Many women were looking
for a sympathetic doctor so they could have an abortion and the Women's
Abortion Action Campaign (WAAC) was set up in 1972 to campaign for the
repeal of the anti-abortion laws and freely available contraception. Because
Dr Wainer had opened his Fertility Control Clinic in Melbourne, and because
of the Menhennitt ruling, at that stage women were able to get abortions
at a reasonably affordable price and without fear of being arrested, but
abortions were and still are illegal under the law.
We encouraged women
to let us know what their experience had been when we referred them, so
we could have a resource file of doctors who could do abortions or other
medical procedures or consultations in a sympathetic way. In the same
way we also had a file on doctors who were less than sympathetic or downright
incompetent and dangerous.
We were challenging
sexist attitudes and ways of looking at the world. Doctors and other professionals
were often quite sexist and wouldn't give women information, so we were
encouraging women to ask their doctor questions to find out what was happening
From this women started
to be involved in their own health care, in ways we hadn't previously.
This led, for example, to the Women's Health Centre which opened in in
Johnston Street, Collingwood in 1974 and after that closed down in 1976,
Bon Hull's book, IN OUR OWN HANDS - A Women's Health Manual, was published
by Hyland House in 1980.
The New Testament According to the Lyons Forum :
An Australia Bereft of Abortion Rights?
by Lynette J. Dumble
Excerpt from (Political Environments Issue #5, Fall 1997)
Following the 1995 United Nations-convened 4th Conference
on Women, it was plain that fundamentalist and population control forces
were a double challenge to women's reproductive freedom, which includes
the inalienable right to abortion that is lawful, safe, and affordable. In Australia, where 80,000 to 100,000 abortions
are performed annually, abortion is the second most common therapeutic
Medical speak has an identical translation of both "abortion",
with its connotation of deliberate impropriety, and "miscarriage", with
its implication of biological mishap, which defines a pregnancy termination
as the "expulsion of the contents of a pregnant woman's womb at any period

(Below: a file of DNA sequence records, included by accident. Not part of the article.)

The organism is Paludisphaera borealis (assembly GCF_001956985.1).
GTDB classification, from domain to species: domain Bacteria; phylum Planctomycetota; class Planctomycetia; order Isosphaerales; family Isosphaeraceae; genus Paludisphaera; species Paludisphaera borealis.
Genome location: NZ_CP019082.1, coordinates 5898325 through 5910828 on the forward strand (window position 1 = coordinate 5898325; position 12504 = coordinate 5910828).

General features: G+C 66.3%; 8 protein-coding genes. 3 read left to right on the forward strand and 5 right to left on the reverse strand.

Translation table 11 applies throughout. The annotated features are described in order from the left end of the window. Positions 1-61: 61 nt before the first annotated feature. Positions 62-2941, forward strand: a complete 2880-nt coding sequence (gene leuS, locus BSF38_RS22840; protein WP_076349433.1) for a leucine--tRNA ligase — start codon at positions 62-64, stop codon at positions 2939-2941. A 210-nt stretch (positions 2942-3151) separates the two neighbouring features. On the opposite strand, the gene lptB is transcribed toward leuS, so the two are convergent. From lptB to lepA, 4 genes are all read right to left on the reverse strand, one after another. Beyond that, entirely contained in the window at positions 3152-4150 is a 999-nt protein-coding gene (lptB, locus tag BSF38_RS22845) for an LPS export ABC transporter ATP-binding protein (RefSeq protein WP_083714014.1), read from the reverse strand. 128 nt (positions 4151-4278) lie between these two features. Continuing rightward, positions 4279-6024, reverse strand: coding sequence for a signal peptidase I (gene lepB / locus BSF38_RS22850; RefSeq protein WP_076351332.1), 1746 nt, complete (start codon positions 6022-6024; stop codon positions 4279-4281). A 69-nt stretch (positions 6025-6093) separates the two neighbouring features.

of gestation short of full term". "Abortion" is
not however a legal term, and in Australia there are no uniform guidelines
on what constitutes lawful abortion. Legislative provisions in each Australian
jurisdiction make "unlawful" abortion a criminal offense, which, in theory,
carries penalties of seven years to life imprisonment.
In February of 1996, following a decade in opposition,
the Liberal-National Party Coalition [the Australian political equivalent
of the US Republicans and UK Tories] was elected to federal government.
Within a year, the Coalition plunged the nation back into the far right
climate which has frequently surfaced in the two centuries following European
Amidst renewed attacks on Aboriginal land title, rising
anti-migrant racism, and a war against youth to aged, unemployed, uneducated
and chronically ill , , the speculated engine room of the Coalition, known
as the Lyons Forum, commenced systematically to reduce women's access
to their tenuous legal right to abortion.
ABORTION LAW IN AUSTRALIA:
In some states the criminal law has been codified, so
that provisions grant a statutory defense to the crime of abortion. Overall,
an abortion is deemed lawful when a woman obtains two medical opinions
to certify that a pregnancy termination is necessary to save her life
or prevent her suffering physical or mental injury. A 1995 survey of more
than two thousand women attending abortion clinics in one Australian state
illustrates the blind eye that the law casts on its own criteria of lawfulness;
only 12 per cent of the women surveyed at multiple centers over a six
week period underwent abortions that complied with the health-related
Recent abortion disputes in the Australian Courts prompted